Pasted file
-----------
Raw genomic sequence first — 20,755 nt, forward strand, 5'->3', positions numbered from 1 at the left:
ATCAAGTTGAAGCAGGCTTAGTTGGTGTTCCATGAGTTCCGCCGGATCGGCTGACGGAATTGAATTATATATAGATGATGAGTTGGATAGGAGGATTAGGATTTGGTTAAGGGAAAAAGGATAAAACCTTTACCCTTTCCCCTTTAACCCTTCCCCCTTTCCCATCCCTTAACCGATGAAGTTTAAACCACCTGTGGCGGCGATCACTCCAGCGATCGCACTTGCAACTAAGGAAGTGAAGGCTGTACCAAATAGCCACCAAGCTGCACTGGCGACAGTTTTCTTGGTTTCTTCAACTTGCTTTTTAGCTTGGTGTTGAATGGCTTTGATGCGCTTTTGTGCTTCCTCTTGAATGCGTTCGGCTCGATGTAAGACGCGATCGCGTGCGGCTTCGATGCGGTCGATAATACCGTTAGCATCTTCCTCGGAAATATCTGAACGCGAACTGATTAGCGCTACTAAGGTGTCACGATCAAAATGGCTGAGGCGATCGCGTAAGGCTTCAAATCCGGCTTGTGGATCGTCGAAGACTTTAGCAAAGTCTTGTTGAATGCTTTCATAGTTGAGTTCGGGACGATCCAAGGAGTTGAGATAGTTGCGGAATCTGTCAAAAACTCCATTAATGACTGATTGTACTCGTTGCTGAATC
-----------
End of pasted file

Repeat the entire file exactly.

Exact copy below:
Raw genomic sequence first — 20,755 nt, forward strand, 5'->3', positions numbered from 1 at the left:
ATCAAGTTGAAGCAGGCTTAGTTGGTGTTCCATGAGTTCCGCCGGATCGGCTGACGGAATTGAATTATATATAGATGATGAGTTGGATAGGAGGATTAGGATTTGGTTAAGGGAAAAAGGATAAAACCTTTACCCTTTCCCCTTTAACCCTTCCCCCTTTCCCATCCCTTAACCGATGAAGTTTAAACCACCTGTGGCGGCGATCACTCCAGCGATCGCACTTGCAACTAAGGAAGTGAAGGCTGTACCAAATAGCCACCAAGCTGCACTGGCGACAGTTTTCTTGGTTTCTTCAACTTGCTTTTTAGCTTGGTGTTGAATGGCTTTGATGCGCTTTTGTGCTTCCTCTTGAATGCGTTCGGCTCGATGTAAGACGCGATCGCGTGCGGCTTCGATGCGGTCGATAATACCGTTAGCATCTTCCTCGGAAATATCTGAACGCGAACTGATTAGCGCTACTAAGGTGTCACGATCAAAATGGCTGAGGCGATCGCGTAAGGCTTCAAATCCGGCTTGTGGATCGTCGAAGACTTTAGCAAAGTCTTGTTGAATGCTTTCATAGTTGAGTTCGGGACGATCCAAGGAGTTGAGATAGTTGCGGAATCTGTCAAAAACTCCATTAATGACTGATTGTACTCGTTGCTGAATC